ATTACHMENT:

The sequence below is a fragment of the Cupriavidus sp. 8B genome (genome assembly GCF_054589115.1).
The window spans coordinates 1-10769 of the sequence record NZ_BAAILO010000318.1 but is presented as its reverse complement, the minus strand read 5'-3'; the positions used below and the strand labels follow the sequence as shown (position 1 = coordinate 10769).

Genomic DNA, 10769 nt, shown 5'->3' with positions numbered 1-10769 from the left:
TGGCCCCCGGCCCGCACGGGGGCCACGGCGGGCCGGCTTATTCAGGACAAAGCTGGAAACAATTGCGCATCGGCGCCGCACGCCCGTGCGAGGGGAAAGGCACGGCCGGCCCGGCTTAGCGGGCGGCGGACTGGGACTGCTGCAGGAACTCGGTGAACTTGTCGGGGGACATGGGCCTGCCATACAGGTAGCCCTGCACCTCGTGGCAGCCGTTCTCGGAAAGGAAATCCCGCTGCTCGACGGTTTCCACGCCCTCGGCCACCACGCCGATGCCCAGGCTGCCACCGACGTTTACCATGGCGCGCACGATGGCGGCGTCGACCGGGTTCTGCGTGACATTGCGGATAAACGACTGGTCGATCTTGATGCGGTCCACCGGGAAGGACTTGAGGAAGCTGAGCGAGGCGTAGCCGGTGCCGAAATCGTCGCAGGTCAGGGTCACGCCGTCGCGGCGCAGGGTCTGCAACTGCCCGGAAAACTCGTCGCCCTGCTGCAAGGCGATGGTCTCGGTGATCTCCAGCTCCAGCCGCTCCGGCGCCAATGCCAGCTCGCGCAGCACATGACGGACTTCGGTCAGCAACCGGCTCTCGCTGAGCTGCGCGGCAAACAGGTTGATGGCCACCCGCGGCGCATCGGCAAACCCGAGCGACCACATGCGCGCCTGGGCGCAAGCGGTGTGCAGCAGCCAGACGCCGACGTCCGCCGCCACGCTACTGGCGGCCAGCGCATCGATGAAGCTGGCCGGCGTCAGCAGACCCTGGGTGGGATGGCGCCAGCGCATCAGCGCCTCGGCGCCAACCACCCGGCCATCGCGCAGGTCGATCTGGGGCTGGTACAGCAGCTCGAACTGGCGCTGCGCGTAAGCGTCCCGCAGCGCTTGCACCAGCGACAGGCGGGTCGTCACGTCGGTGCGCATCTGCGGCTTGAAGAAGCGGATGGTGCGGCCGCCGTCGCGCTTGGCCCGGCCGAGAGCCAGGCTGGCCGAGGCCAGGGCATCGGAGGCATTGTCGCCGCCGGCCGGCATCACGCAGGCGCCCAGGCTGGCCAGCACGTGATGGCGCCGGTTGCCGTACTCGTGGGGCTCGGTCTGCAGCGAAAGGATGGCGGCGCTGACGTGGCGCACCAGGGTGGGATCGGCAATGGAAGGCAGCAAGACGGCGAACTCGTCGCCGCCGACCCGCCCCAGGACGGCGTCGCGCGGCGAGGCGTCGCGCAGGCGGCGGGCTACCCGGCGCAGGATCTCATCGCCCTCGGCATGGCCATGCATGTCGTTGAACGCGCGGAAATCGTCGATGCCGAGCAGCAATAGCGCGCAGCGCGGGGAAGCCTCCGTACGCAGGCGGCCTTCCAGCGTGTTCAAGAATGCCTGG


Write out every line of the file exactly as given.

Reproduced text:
The sequence below is a fragment of the Cupriavidus sp. 8B genome (genome assembly GCF_054589115.1).
The window spans coordinates 1-10769 of the sequence record NZ_BAAILO010000318.1 but is presented as its reverse complement, the minus strand read 5'-3'; the positions used below and the strand labels follow the sequence as shown (position 1 = coordinate 10769).

Genomic DNA, 10769 nt, shown 5'->3' with positions numbered 1-10769 from the left:
TGGCCCCCGGCCCGCACGGGGGCCACGGCGGGCCGGCTTATTCAGGACAAAGCTGGAAACAATTGCGCATCGGCGCCGCACGCCCGTGCGAGGGGAAAGGCACGGCCGGCCCGGCTTAGCGGGCGGCGGACTGGGACTGCTGCAGGAACTCGGTGAACTTGTCGGGGGACATGGGCCTGCCATACAGGTAGCCCTGCACCTCGTGGCAGCCGTTCTCGGAAAGGAAATCCCGCTGCTCGACGGTTTCCACGCCCTCGGCCACCACGCCGATGCCCAGGCTGCCACCGACGTTTACCATGGCGCGCACGATGGCGGCGTCGACCGGGTTCTGCGTGACATTGCGGATAAACGACTGGTCGATCTTGATGCGGTCCACCGGGAAGGACTTGAGGAAGCTGAGCGAGGCGTAGCCGGTGCCGAAATCGTCGCAGGTCAGGGTCACGCCGTCGCGGCGCAGGGTCTGCAACTGCCCGGAAAACTCGTCGCCCTGCTGCAAGGCGATGGTCTCGGTGATCTCCAGCTCCAGCCGCTCCGGCGCCAATGCCAGCTCGCGCAGCACATGACGGACTTCGGTCAGCAACCGGCTCTCGCTGAGCTGCGCGGCAAACAGGTTGATGGCCACCCGCGGCGCATCGGCAAACCCGAGCGACCACATGCGCGCCTGGGCGCAAGCGGTGTGCAGCAGCCAGACGCCGACGTCCGCCGCCACGCTACTGGCGGCCAGCGCATCGATGAAGCTGGCCGGCGTCAGCAGACCCTGGGTGGGATGGCGCCAGCGCATCAGCGCCTCGGCGCCAACCACCCGGCCATCGCGCAGGTCGATCTGGGGCTGGTACAGCAGCTCGAACTGGCGCTGCGCGTAAGCGTCCCGCAGCGCTTGCACCAGCGACAGGCGGGTCGTCACGTCGGTGCGCATCTGCGGCTTGAAGAAGCGGATGGTGCGGCCGCCGTCGCGCTTGGCCCGGCCGAGAGCCAGGCTGGCCGAGGCCAGGGCATCGGAGGCATTGTCGCCGCCGGCCGGCATCACGCAGGCGCCCAGGCTGGCCAGCACGTGATGGCGCCGGTTGCCGTACTCGTGGGGCTCGGTCTGCAGCGAAAGGATGGCGGCGCTGACGTGGCGCACCAGGGTGGGATCGGCAATGGAAGGCAGCAAGACGGCGAACTCGTCGCCGCCGACCCGCCCCAGGACGGCGTCGCGCGGCGAGGCGTCGCGCAGGCGGCGGGCTACCCGGCGCAGGATCTCATCGCCCTCGGCATGGCCATGCATGTCGTTGAACGCGCGGAAATCGTCGATGCCGAGCAGCAATAGCGCGCAGCGCGGGGAAGCCTCCGTACGCAGGCGGCCTTCCAGCGTGTTCAAGAATGCCTGG